The Coast News Group
Early morning LOSSAN rail corridor commuters await the COASTER train at Poinsettia Station in Carlsbad. Courtesy photo
Marketplace News

The regional importance of the LOSSAN coastal rail corridor

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Caltrans and SANDAG are in the first phase of construction of the North Coast Corridor (NCC) Program, a 40-year, $6 billion balanced set of highway, rail, environmental, and bike/pedestrian mobility and coastal access projects that span the coastal region from approximately State Route 52 (SR 52) in La Jolla to State Route 76 (SR 76) in Oceanside.

Altogether, the NCC Program’s approach to multimodal improvements and environmental resource enhancements brings to life a comprehensive corridor vision that addresses gaps in the regional transportation network, improves mobility, increases coastal access, protects sensitive resources, strengthens the local and regional economy, and enhances quality of life.

The NCC Program is one of the first regional and statewide programs to use this systems-based approach to address mobility and quality of life issues within a set corridor, in such a holistic way.

An integral part of this vision focuses on rail line infrastructure and system improvements to the Los Angeles-San Diego-San Luis Obispo (LOSSAN) rail corridor, an important economic lifeline for the San Diego region and crucial link for national and international commerce.

The corridor is the second busiest intercity rail corridor in the nation, moving nearly 8 million passengers per year and approximately $1 billion worth of goods. It plays a vital role in our nation’s defense by providing rail access to the Pacific Fleet, a network of key military bases throughout San Diego County and the Port of San Diego.

Additionally, the corridor provides access to the region’s 43-miles of beaches and recreational areas at designated station platforms and rail crossings.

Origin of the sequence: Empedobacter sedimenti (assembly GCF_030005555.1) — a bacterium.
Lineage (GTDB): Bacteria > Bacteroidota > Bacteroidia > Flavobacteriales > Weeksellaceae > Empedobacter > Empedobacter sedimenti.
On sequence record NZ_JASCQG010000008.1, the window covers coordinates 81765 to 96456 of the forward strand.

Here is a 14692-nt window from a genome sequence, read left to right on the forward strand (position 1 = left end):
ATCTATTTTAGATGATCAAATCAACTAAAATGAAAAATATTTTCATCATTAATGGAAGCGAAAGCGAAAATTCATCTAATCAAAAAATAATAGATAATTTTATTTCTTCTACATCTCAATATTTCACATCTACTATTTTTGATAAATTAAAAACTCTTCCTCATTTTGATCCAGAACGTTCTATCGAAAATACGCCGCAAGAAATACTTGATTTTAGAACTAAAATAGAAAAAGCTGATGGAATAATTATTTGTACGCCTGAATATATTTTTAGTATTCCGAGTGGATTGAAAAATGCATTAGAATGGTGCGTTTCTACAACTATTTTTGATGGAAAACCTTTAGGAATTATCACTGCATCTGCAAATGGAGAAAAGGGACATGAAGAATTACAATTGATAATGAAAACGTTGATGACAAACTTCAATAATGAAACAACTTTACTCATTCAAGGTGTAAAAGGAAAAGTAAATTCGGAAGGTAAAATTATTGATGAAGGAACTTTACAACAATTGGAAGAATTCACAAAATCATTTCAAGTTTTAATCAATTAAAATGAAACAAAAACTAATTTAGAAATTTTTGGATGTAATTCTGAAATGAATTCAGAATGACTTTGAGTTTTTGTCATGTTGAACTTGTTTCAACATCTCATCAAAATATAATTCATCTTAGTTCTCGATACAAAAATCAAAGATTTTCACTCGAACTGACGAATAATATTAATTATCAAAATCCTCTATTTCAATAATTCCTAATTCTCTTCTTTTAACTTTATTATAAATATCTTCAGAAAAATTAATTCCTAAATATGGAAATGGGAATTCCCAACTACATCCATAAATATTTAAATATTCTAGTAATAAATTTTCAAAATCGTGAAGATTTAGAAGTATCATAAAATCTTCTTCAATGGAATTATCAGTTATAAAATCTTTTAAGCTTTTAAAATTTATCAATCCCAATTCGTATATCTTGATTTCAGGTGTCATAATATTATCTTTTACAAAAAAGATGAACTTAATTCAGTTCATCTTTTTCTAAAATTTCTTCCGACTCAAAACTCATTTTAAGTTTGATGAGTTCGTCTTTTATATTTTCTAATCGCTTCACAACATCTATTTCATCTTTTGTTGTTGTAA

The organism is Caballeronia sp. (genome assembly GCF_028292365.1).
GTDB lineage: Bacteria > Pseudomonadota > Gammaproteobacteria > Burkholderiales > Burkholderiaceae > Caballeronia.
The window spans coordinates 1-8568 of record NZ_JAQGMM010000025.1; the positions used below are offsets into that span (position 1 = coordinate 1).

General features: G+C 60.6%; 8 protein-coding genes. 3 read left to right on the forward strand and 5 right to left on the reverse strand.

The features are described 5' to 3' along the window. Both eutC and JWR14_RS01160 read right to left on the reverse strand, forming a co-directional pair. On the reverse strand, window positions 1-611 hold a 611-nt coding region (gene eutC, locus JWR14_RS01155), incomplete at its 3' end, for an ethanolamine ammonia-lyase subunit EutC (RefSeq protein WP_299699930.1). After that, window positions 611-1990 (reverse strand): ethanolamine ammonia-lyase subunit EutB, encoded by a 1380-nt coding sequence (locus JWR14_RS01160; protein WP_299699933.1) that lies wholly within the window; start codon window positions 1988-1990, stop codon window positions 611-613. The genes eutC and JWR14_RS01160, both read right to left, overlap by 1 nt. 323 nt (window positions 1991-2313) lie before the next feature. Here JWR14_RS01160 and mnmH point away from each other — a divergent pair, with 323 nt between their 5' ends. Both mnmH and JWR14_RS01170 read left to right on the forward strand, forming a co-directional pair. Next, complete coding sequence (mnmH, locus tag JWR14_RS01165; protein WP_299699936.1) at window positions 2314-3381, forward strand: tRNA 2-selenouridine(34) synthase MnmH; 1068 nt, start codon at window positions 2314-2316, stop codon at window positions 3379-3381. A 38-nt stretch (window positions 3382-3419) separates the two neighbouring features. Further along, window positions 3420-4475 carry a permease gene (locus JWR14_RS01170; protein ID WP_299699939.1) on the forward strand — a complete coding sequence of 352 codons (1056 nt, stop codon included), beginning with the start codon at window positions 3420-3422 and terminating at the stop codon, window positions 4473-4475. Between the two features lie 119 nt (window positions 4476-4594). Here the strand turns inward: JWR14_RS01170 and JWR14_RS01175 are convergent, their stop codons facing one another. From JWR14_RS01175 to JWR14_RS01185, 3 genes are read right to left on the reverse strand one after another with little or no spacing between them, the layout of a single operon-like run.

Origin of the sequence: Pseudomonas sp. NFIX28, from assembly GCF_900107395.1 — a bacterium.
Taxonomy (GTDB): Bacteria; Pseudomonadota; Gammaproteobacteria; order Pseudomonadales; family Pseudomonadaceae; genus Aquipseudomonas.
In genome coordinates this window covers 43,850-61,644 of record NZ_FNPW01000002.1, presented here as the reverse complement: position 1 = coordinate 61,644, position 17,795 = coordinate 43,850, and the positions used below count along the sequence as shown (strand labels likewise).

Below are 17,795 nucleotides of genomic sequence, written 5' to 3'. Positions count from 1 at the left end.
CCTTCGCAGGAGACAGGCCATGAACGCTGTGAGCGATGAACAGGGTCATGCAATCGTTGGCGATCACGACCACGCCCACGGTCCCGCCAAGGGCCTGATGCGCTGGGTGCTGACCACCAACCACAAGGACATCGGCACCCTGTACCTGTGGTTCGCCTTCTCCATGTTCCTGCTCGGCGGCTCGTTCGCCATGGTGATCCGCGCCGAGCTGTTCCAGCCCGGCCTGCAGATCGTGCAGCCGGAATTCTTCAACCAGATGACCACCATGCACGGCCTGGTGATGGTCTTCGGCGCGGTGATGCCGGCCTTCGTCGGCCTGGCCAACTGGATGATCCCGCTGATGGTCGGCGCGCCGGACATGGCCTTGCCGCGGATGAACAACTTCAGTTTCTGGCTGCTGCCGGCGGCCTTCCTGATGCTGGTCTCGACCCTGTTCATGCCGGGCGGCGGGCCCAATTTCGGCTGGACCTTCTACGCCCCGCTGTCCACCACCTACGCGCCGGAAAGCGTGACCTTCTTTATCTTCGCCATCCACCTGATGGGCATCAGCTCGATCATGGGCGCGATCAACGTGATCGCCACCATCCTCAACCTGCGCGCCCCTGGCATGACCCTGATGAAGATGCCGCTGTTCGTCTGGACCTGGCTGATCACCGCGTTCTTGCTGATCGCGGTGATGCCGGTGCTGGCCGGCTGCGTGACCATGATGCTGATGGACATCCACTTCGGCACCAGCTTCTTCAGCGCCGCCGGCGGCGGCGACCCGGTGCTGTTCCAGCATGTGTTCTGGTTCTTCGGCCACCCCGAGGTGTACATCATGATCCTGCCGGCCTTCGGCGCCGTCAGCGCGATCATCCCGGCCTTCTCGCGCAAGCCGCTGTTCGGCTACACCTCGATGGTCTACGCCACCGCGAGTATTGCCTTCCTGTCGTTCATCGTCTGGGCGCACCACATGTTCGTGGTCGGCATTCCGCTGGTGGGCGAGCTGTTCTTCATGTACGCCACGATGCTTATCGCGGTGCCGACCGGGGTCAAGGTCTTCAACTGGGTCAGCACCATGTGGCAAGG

Caltrans and SANDAG are working in collaboration with North County Transit District (NCTD) to double-track nearly 94 percent of the 60-mile San Diego segment of the LOSSAN coastal rail corridor by 2035, and currently has 15 projects in various stages of planning, design, and construction from Orange County to Downtown San Diego. To date, close to 70 percent of the San Diego segment has been double-tracked.

On Monday, November 16, the California Transportation Commission (CTC) staff recommended $2 billion in new projects statewide from Senate Bill 1 funds. In total, SANDAG has been recommended to receive over $155 million for several key priority projects, including $106.4 million for the LOSSAN-SD Intermodal Improvement Program.

These funds will support continued rail capacity and safety improvements to move freight and commuters more efficiently, quickly, and reliably, thereby strengthening the LOSSAN coastal rail corridor as a competitive transportation option when compared to driving.

Approximately $36 million will go toward continued Del Mar Bluffs stabilization and reinforcement efforts by minimizing the chances of track damage due to natural bluff retreat and seismic events. The CTC is expected to vote on the funding at their December 2-3 meeting.

Improving the rail corridor is necessary to support and facilitate smart growth throughout the NCC, as well as support local, regional, and state climate action goals for minimizing energy consumption, reducing greenhouse gas (GHG) emissions, and reducing vehicle miles traveled (VMT).

These efforts align with SANDAG’s vision for the 2021 Regional Plan, which reimagines how people and goods could move throughout the region in the 21st century.

This vision is fundamentally shaped by five key strategies for mobility, collectively known as the 5 Big Moves — Complete Corridors, Transit Leap, Mobility Hubs, Flexible Fleets, and the Next OS.

Achieving these goals and visions will provide a variety of travel choices and options to residents and visitors in the decades to come, and beyond transportation, will benefit the NCC’s valuable coastal resources and curtail the effects of global climate change and sea-level rise by protecting sensitive habitat and open space areas from potential future development extending beyond the developed core of the NCC.